“I went away with the U20s to Ireland for a week with Graeme and Craig Mulholland,” explained Hateley.
“I had a chat with U20 striker Ryan Hardie and he is a player I have great faith in him. He is such a natural goalscorer. He has a lot of things to his game which he needs to improve but with the right guidance and coaching Ryan will come on. He will score goals anywhere in and around the box.
“This is why I like the situation with Graeme in charge just now. He has been with the U20s so he knows what is coming and the U20s understand Graeme and what he wants. Ryan and Jamie Barjonas were both involved today and now these guys have faith they can be promoted from the U20s to the first team and that incentive is something you need at any club. Players need to know they can get a chance and not just be moved on.”
Nicknamed Attila by the Italian press after a remarkable leap, above Fulvio Collovati – a defender renowned for his aerial ability – and thunderous winning header which sailed beyond the diving Walter Zenga to earn AC Milan a derby win over great rivals Inter, Hateley quickly became a cult hero at Ibrox.
His ferocious appetite for goals propelled him into the hearts of all Gers fans where he played a huge part in the charge towards nine-in-a-row.
He was 28 when he arrived in Govan but it was a move he could have made three times before he finally completed the switch.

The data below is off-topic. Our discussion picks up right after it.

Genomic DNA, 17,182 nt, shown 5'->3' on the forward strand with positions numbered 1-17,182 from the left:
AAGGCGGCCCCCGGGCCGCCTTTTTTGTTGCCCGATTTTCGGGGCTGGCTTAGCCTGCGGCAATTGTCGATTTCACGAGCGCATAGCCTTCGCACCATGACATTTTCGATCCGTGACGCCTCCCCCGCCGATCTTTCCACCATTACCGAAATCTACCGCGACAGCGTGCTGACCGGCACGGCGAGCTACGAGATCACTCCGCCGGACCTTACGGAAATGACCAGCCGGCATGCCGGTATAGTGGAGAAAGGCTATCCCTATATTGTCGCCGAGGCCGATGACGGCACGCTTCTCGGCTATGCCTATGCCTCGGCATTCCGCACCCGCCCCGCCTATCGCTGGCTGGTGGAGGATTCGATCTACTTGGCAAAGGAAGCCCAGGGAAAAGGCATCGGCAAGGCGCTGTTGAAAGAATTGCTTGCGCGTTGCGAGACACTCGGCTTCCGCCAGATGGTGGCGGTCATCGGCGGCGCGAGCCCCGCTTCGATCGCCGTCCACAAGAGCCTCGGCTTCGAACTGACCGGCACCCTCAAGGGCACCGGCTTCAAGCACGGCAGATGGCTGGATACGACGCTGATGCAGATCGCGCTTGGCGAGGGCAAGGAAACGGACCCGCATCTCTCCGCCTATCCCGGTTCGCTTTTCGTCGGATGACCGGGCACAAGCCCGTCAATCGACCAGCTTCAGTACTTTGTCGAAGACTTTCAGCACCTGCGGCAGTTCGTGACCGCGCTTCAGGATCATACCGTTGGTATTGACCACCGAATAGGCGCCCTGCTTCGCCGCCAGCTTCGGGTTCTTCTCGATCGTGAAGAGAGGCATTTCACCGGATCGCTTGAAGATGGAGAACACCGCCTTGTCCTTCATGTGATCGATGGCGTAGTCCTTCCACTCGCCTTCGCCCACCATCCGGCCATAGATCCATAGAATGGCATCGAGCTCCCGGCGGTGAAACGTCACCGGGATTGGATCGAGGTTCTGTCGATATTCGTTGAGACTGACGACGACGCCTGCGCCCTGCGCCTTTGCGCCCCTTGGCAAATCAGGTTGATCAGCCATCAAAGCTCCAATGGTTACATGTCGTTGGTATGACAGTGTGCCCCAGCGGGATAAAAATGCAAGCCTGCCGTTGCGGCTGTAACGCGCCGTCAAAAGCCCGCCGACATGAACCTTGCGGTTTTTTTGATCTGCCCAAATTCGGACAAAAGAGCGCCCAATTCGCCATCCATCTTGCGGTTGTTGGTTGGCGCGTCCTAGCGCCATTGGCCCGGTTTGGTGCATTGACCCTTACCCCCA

“The first offer actually came when I was 17 to sign for Rangers,” recalled Hateley.
“John Greig tried to sign me from Coventry but they were never going to sell me at that time. Then Graeme Souness tried to sign me twice. First time was at the end of my first season in Milan then again when I went from Milan to Monaco. But he got me third time lucky. Saying no to Rangers was never an option. I could have gone back to Italy, two clubs in London wanted me but as soon as Graeme made the offer there was no question and I was delighted to sign for Rangers.
“It was perfect timing. It was the right time, Graeme had settled in and had brought in the players who formed the nucleus of the nine-in-a-row team and I enjoyed my football immensely.
“Once I had my game fitness back having not played for two years I was able to use the game knowledge I had managed to pick up over the years playing abroad.”
Rangers had always been a club close to the English international who reveals he had picked the club as one of his own before he was ten years old.
“I grew up a Chelsea fan because my Dad played for them but as a youngster I had three teams I used to follow which formed a line through the country. Chelsea in the south, Nottingham Forest in the middle – just to annoy my Dad who hated them having played for Notts County – and Rangers in Scotland.
“I had a good understanding of Rangers and the club, their values.”
In Hateley’s first season with Rangers the league championship went down to the final afternoon. In May 1991 Rangers hosted Aberdeen in a title decider with both teams level on points and on goal difference.